Sometimes when You top off with water it doesn't get mixed together very well unless you stir the crap out of it, When this happens you will get a dilluted reading I wouldn't worry too much about it. As far as your fermentation...It sounds like everything is going as planned. Good Luck:D
 

eddie

Well-Known Member
Lifetime Supporter
Joined
Aug 24, 2007
Messages
1,083
Reaction score
8
Location
Hermon, Maine
Mr. Awesome said:
Paranoid first time home brewer here asking the inevitable questions after putting his first batch in the carboy.

I was brewing the Irish Red Ale bought from a kit at Northernbrewer.com. The OG called for is 1.040. However, my hydrometer gave a reading of 1.030. Is this possibly because I added too much water to top the carboy up to five gallons. It took a LONG time for the water to get back to a boil after I added the malt extract and the extra water to top up my 20 quart pot, so by the time the boil was over it had reduced quite a bit (my best guess would be about one inch of reduction).
Like RICLARK said, your wort probably wasn't thoroughly mixed. If this is the case, your gravity measurement would be inaccurate. It won't affect the final product though.

Mr. Awesome said:
My other question. I pitched the yeast at about 9:30 PM, and by 6:30 am the next morning the batch had already started fermenting. Is this a good problem to have? This could have been because I pitched the yeast when the wort was still a little warm. Also, I used one of those slap packs and let it go for about 8 hours before pitching it (my day didn't quite go as planned, started brewing later than I wanted, and the boiling/cooling took forever.
That sounds about right. It's best to pitch your yeast cooler than your intended fermentation temp, though. For example, if you intend to ferment your beer at 68F then pitch your yeast between 60-65F and let it come up to fermentation temps.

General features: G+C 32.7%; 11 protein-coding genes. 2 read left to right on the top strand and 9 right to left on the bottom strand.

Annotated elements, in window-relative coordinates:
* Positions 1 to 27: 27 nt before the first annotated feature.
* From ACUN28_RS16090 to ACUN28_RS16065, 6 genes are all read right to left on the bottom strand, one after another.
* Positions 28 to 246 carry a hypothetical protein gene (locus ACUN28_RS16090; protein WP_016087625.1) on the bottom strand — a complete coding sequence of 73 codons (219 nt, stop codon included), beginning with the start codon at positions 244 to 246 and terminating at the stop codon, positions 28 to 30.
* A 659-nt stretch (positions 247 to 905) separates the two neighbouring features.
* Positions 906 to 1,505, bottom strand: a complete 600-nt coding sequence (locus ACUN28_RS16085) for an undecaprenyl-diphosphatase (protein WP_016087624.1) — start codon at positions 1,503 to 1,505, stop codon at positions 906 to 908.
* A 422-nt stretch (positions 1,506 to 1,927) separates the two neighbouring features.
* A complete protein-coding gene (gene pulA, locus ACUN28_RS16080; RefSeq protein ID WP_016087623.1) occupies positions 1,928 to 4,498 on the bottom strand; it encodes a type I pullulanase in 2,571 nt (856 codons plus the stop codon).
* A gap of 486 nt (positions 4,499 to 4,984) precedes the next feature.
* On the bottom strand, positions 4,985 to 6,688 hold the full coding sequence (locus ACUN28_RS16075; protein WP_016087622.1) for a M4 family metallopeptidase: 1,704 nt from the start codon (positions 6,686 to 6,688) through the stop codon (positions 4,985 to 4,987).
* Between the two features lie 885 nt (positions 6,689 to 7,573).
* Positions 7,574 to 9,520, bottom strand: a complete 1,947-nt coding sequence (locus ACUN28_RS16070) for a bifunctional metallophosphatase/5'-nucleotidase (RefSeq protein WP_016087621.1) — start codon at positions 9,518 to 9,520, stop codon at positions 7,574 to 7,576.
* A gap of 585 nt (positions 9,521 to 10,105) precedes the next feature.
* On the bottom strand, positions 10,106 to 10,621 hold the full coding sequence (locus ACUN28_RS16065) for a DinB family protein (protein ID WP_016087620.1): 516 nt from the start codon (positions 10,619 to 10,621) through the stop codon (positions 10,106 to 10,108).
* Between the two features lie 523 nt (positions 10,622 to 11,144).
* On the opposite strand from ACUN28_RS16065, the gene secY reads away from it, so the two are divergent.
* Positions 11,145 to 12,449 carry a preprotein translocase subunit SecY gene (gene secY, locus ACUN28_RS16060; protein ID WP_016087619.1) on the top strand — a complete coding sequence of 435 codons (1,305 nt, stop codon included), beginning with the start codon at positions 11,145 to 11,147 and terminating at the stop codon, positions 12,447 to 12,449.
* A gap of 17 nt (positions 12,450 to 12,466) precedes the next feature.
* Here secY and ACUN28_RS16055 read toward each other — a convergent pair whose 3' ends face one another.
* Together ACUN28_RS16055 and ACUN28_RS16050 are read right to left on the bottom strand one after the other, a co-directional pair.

Mr. Awesome said:
Last question, the recipe says the brew is ready in 6 weeks. The directions say to germent it for approximately a week then bottle and wait for about two more weeks. These are general directions however, so will it just take longer to finish once bottled, or should I leave it in the fermenter for longer than what is called for.

Thanks for the help.
Leave it in the fermenter for at least a week (two is better) after active fermentation ends then check your gravity once and once again two days later. If they are the same then you are ready to bottle or transfer to a clearing vessel for bulk conditioning.
 

Joker

Well-Known Member
Joined
Nov 13, 2007
Messages
1,951
Reaction score
36
Location
Orygun
Time won't tell you when to bottle unless you wait a really long time of course. You need hydrometer readings over a couple of days to be sure you aren't making bottle bombs.
 

Brett0424

Well-Known Member
Joined
Jan 6, 2008
Messages
265
Reaction score
1
Location
dallas, tx
Diluting too much will reduce your gravity. Taking a reading at a higher temperature than it's calibrated for will cause your hydrometer reading to need adjustment. Taking a reading from a freshly whipped up, not thoroughly mixed up batch could only be reading one portion of the wort. Using a hydrometer that doesn't read 1.000 in water is no good. Could be any of those things.
 
Top